OTOH, Oil and Gas can be stored and sold to do OTHER things. Both crude and Natural GAs provide critical chemical feedstocks to a wide variety of other industries, and your cost issue goes down the longer an oil or gas well stays in production. OTOH, a stationary power-plant is basically restricted to the distance over the lines you can send the power before it degrades due to resistivity in the wires. One of the reasons that authorities feel comfortable breaching Hydroelectric dams and NOT replacing them, is that the dams in question are too far from a major customer base-it costs too much to send the juice down the wires relative to the benefit on the other end.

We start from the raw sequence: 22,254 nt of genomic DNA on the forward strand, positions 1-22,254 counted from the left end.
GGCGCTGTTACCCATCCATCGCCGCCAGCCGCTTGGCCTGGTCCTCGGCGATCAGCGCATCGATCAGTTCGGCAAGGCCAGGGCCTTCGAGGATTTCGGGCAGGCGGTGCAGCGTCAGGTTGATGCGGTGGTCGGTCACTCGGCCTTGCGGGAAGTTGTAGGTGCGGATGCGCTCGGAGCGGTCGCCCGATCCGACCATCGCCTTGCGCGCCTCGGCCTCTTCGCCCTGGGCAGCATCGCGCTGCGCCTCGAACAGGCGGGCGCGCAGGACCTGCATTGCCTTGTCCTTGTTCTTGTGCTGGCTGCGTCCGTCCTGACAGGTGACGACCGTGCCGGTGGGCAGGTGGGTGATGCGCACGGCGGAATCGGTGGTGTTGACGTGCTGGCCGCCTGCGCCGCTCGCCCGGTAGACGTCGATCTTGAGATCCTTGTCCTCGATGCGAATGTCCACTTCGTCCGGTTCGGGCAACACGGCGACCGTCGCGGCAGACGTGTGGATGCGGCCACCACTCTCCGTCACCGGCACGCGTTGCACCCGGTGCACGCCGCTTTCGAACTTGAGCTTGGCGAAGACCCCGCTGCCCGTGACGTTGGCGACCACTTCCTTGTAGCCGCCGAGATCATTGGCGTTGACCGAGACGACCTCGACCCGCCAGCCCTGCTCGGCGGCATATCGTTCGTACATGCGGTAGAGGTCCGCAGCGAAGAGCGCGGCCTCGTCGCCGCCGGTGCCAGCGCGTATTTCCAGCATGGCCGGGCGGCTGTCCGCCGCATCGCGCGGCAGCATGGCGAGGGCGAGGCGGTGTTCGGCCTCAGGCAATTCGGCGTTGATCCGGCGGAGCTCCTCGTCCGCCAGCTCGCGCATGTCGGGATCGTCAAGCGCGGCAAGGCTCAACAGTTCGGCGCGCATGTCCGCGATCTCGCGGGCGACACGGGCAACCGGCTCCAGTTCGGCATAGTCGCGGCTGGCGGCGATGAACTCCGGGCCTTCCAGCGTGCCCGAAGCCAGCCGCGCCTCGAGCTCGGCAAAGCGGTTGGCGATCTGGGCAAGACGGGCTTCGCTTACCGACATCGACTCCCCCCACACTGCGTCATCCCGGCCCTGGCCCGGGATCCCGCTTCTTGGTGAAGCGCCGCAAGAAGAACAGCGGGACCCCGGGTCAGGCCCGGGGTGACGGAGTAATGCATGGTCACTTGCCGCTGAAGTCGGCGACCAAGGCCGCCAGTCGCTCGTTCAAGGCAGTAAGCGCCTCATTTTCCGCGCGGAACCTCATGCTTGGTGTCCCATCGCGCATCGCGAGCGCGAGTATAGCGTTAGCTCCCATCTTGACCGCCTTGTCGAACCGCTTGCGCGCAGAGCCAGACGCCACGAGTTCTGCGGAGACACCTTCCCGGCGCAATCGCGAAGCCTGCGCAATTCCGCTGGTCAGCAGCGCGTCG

• http://blogcritics.org/writers/dr-dreadful/ Dr Dreadful

    the depth where you’re getting heat in a lot of the continent is a LOT deeper than the depth you’re getting oil, even in the areas where oil’s really tough to get.

    That must be why oil companies are now regularly drilling holes like this one.

    The other difference is portability-you can ship oil by pipeline, truck, ship, etc. from where it’s gathered to where it’s needed/wanted, you can store it.

    Petroleum products still have to be burned in a stationary power plant in order to produce electricity. Energy sources like geothermal don’t have to be stored, as their availability is constant.

    Kind of beside the point anyhow. By comparing apples to oranges, you’re avoiding the paradox, which is that we don’t hear nearly as many objections from your side of the aisle on the basis of the increasingly difficult technical challenges of extracting crude oil as we do when it comes to “alternative” sources.

  • Cannonshop

    Doc, you have to understand- I Like geothermal. In favour of it. Think there needs to be more…